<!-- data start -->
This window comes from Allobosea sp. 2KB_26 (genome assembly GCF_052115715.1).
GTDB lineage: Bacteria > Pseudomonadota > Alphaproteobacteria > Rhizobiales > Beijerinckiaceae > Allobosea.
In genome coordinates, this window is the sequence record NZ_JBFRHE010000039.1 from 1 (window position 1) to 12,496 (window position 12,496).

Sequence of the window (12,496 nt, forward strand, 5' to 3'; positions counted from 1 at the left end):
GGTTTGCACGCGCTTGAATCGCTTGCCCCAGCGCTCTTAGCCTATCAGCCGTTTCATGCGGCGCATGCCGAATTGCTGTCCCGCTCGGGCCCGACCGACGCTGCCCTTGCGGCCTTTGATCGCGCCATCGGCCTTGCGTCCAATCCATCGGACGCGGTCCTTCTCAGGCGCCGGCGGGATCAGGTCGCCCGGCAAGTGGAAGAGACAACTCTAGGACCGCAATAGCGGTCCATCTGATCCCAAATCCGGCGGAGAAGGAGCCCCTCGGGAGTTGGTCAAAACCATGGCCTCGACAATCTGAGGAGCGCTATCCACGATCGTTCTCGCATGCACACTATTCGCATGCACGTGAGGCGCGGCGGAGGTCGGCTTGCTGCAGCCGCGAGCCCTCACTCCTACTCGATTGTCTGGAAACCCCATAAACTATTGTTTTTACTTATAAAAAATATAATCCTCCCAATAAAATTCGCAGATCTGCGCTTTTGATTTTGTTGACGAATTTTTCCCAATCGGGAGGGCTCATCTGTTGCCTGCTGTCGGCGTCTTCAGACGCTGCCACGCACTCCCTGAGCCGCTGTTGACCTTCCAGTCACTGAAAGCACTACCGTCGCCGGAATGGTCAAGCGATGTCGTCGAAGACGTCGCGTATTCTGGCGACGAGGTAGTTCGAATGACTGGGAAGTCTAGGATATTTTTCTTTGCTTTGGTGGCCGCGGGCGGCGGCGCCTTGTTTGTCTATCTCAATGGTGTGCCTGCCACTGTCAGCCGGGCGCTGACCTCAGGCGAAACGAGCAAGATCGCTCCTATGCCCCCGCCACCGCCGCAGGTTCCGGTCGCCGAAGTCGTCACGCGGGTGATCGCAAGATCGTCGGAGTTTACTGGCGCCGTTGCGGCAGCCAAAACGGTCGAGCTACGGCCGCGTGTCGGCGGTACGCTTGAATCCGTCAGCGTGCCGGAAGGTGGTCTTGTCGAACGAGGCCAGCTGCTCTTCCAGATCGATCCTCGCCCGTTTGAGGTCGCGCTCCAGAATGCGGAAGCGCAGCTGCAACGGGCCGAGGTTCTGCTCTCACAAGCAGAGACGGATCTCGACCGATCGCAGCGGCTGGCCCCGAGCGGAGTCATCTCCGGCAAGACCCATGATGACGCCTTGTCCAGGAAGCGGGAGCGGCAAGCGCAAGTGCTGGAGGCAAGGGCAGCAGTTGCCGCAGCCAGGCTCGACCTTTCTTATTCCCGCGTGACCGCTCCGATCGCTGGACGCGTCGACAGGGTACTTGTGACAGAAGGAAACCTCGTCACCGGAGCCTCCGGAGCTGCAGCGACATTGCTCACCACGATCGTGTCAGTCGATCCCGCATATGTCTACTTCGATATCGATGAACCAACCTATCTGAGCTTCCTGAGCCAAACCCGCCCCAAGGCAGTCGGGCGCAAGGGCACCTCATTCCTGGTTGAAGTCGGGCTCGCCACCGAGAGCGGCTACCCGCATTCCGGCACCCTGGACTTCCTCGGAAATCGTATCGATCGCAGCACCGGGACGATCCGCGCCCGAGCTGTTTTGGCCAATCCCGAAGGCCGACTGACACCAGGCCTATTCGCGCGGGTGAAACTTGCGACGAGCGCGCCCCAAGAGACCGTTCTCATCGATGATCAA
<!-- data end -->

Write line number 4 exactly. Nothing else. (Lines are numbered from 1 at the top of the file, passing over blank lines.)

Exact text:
Sequence of the window (12,496 nt, forward strand, 5' to 3'; positions counted from 1 at the left end):